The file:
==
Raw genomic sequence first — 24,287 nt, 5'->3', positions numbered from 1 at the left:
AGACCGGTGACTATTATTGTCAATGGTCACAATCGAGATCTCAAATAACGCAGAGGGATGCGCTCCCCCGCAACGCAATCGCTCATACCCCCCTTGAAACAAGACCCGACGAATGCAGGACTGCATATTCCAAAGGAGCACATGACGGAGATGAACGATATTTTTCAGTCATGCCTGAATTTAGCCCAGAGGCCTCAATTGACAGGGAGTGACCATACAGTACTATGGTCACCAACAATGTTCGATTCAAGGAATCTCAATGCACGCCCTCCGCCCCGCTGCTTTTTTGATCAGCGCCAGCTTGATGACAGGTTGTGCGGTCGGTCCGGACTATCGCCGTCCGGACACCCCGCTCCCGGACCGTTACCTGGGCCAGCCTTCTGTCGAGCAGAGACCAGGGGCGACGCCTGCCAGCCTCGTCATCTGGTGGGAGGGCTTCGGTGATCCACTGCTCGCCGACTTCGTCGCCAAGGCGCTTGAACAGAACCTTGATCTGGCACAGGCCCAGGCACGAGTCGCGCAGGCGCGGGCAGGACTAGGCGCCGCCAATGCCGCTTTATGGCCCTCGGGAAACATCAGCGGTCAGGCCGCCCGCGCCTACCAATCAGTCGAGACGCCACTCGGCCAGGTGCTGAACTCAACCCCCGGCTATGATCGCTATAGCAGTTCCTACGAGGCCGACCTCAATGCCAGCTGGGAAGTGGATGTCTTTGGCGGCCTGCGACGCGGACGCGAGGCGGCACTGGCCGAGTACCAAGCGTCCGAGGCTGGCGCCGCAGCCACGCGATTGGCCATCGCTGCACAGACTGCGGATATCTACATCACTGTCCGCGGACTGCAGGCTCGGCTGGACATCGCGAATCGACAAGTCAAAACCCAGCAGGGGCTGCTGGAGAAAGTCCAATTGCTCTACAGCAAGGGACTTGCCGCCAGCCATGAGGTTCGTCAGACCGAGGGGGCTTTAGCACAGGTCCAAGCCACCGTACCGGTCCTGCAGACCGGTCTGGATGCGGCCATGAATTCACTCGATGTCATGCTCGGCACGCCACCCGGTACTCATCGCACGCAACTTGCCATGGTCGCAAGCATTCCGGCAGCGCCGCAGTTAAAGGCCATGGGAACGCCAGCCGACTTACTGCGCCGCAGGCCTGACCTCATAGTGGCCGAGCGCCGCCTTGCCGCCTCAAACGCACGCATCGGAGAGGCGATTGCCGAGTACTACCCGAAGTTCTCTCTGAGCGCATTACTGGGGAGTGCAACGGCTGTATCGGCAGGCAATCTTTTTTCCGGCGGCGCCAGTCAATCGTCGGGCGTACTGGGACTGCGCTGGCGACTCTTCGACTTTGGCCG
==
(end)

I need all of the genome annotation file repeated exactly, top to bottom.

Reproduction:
Raw genomic sequence first — 24,287 nt, 5'->3', positions numbered from 1 at the left:
AGACCGGTGACTATTATTGTCAATGGTCACAATCGAGATCTCAAATAACGCAGAGGGATGCGCTCCCCCGCAACGCAATCGCTCATACCCCCCTTGAAACAAGACCCGACGAATGCAGGACTGCATATTCCAAAGGAGCACATGACGGAGATGAACGATATTTTTCAGTCATGCCTGAATTTAGCCCAGAGGCCTCAATTGACAGGGAGTGACCATACAGTACTATGGTCACCAACAATGTTCGATTCAAGGAATCTCAATGCACGCCCTCCGCCCCGCTGCTTTTTTGATCAGCGCCAGCTTGATGACAGGTTGTGCGGTCGGTCCGGACTATCGCCGTCCGGACACCCCGCTCCCGGACCGTTACCTGGGCCAGCCTTCTGTCGAGCAGAGACCAGGGGCGACGCCTGCCAGCCTCGTCATCTGGTGGGAGGGCTTCGGTGATCCACTGCTCGCCGACTTCGTCGCCAAGGCGCTTGAACAGAACCTTGATCTGGCACAGGCCCAGGCACGAGTCGCGCAGGCGCGGGCAGGACTAGGCGCCGCCAATGCCGCTTTATGGCCCTCGGGAAACATCAGCGGTCAGGCCGCCCGCGCCTACCAATCAGTCGAGACGCCACTCGGCCAGGTGCTGAACTCAACCCCCGGCTATGATCGCTATAGCAGTTCCTACGAGGCCGACCTCAATGCCAGCTGGGAAGTGGATGTCTTTGGCGGCCTGCGACGCGGACGCGAGGCGGCACTGGCCGAGTACCAAGCGTCCGAGGCTGGCGCCGCAGCCACGCGATTGGCCATCGCTGCACAGACTGCGGATATCTACATCACTGTCCGCGGACTGCAGGCTCGGCTGGACATCGCGAATCGACAAGTCAAAACCCAGCAGGGGCTGCTGGAGAAAGTCCAATTGCTCTACAGCAAGGGACTTGCCGCCAGCCATGAGGTTCGTCAGACCGAGGGGGCTTTAGCACAGGTCCAAGCCACCGTACCGGTCCTGCAGACCGGTCTGGATGCGGCCATGAATTCACTCGATGTCATGCTCGGCACGCCACCCGGTACTCATCGCACGCAACTTGCCATGGTCGCAAGCATTCCGGCAGCGCCGCAGTTAAAGGCCATGGGAACGCCAGCCGACTTACTGCGCCGCAGGCCTGACCTCATAGTGGCCGAGCGCCGCCTTGCCGCCTCAAACGCACGCATCGGAGAGGCGATTGCCGAGTACTACCCGAAGTTCTCTCTGAGCGCATTACTGGGGAGTGCAACGGCTGTATCGGCAGGCAATCTTTTTTCCGGCGGCGCCAGTCAATCGTCGGGCGTACTGGGACTGCGCTGGCGACTCTTCGACTTTGGCCG